McKenzie with
coffee, kudzu, stone wall, post-modern woe,
his imaginary buffalo, Ronnie,
and his legendary lamp

McKenzie is an artist concerned with mysticism of the everyday.

His method generally employs impressionistic and collage techniques , but acknowledges strong aesthetics in any genre.

[ In the projects The Desert and Young, McKenzie crafts mosaics of sound. These collections of fragments orchestrate a movement of an individual person through different spaces or rooms. The resulting art is akin to the work of artists such as Andrew Bird, Ben Howard, Sufjan Stevens, Nick Drake, David Crosby, The Tallest Man On Earth, Bon Iver, James Blake, and Henry Jamison. Like these songsmiths, McKenzie focuses on creating diverse instrumental and ambient textures beneath a rich narrative. ]

Praise for McKenzie:

“…an emerging Georgia artist with mythopoetic lyricism and a tone that stretches from melancholic to an energetic warmth … McKenzie shares the catacombs of his heart and mind with thoughtful listeners as they ponder his impressions of both sacred and secular subject matter and his striving to find a mosaic of unity among seemingly disparate fragments… truly a remarkable experience… “ -Ron Waters, Tenuous At Best Media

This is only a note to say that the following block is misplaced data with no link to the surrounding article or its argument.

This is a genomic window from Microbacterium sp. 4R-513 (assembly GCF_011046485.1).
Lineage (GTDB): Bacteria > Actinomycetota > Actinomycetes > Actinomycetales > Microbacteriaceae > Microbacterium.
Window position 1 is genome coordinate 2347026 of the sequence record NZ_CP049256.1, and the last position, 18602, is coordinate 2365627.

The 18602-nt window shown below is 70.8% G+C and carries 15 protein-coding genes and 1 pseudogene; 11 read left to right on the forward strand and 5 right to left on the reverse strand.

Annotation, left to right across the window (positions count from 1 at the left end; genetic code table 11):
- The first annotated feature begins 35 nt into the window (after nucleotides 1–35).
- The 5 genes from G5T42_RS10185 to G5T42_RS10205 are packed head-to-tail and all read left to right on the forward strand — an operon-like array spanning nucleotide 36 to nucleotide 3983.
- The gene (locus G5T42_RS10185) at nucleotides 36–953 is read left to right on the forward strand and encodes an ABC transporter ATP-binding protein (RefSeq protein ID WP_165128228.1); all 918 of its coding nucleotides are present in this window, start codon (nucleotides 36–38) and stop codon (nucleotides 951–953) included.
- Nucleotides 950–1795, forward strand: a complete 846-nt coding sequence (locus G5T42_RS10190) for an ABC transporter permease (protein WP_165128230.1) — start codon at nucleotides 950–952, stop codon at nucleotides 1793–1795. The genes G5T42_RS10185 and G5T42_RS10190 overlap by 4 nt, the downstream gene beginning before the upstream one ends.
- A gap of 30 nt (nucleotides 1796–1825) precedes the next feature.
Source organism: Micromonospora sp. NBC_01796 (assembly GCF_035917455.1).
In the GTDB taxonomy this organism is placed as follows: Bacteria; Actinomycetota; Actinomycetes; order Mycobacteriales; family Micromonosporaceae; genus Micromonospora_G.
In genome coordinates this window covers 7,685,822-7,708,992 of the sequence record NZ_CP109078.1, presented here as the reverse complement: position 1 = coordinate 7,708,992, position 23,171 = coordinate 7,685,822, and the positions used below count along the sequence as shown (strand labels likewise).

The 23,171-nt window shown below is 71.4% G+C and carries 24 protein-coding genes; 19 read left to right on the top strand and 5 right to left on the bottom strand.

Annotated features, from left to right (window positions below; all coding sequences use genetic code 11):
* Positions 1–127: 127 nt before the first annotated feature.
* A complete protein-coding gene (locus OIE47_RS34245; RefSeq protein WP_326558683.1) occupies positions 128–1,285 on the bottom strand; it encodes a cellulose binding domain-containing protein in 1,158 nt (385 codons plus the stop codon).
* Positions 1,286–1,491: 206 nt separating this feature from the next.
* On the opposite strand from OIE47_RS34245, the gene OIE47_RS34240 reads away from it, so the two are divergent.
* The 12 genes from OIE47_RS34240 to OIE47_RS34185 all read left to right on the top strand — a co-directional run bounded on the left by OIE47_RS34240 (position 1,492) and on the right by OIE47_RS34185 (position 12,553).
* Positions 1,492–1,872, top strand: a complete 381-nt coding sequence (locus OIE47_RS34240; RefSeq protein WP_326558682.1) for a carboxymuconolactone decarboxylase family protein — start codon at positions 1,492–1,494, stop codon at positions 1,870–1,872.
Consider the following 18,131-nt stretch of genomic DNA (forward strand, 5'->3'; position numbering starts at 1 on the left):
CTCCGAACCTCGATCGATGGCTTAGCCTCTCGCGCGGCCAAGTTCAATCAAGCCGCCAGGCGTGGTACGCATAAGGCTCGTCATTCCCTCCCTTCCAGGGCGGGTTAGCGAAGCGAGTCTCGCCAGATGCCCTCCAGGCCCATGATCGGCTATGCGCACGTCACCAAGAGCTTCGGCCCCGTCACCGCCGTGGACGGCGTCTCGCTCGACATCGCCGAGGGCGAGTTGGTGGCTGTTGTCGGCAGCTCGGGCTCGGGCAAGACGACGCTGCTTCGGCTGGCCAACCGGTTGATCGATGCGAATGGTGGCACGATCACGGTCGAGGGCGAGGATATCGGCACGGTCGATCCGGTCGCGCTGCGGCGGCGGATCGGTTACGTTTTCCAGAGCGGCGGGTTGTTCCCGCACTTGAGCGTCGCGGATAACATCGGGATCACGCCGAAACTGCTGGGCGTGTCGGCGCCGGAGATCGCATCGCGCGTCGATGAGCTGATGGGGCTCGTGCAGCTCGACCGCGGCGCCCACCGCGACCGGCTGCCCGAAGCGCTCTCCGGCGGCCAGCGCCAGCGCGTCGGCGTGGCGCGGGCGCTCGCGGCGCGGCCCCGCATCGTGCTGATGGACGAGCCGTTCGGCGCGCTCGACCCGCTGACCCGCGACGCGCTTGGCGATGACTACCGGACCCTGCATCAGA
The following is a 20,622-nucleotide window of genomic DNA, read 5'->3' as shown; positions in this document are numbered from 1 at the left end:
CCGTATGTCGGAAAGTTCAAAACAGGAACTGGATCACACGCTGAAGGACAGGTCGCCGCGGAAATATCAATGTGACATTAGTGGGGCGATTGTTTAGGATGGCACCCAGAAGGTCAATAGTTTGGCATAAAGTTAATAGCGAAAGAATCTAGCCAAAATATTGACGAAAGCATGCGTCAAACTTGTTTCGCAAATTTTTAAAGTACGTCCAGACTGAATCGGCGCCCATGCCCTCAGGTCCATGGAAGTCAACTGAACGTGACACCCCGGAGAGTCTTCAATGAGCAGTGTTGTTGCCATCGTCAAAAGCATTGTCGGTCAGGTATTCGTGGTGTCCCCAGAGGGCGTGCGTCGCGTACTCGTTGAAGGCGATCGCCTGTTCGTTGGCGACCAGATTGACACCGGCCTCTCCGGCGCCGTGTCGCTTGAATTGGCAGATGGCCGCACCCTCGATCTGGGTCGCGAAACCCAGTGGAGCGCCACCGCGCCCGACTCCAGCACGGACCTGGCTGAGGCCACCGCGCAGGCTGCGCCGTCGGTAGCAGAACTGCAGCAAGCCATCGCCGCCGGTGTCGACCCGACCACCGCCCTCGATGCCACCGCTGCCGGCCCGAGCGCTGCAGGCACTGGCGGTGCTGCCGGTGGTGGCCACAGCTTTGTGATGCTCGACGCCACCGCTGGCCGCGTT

‘Invenire Te’ has “Quite the feeling of Nick Drake lashing out the acoustics under a cloud free blue sky and the vocals have that classic folk tone that you’d expect to uncover on dusty vinyl collections.” –Mp3 hugger, blog

Young (2018) is “a beautifully produced album of spiritual investigation and quiet triumph. The accompaniments are ghostly, yet resolute and confident.” –Cooper Casale, writer, fan

“..McKenzie is not afraid to go out on a limb… He draws you out of yourself, into the world as he sees it, and then allows the beauty of that place to slowly emerge.. simultaneously earthy and particular to the humble realities of man’s existence at moments and also strikingly esoteric, otherworldly even … almost eternal it its outlook … has the staying power of a classic in the American songwriter tradition... and yet, it’s the use of silence and pause in his narratives that haunt the listener most acutely… ” -Shelley Rose, Franklin Gazette

Similar to “Fleet Foxes, Bon Iver and The Antlers to name a few.
“‘Make Us A Shelter’  has the
acoustic explosiveness of a Dodos classic”
“‘Nostalgia’ breaks its own psychedelic ground.” –Jack McConnell, fan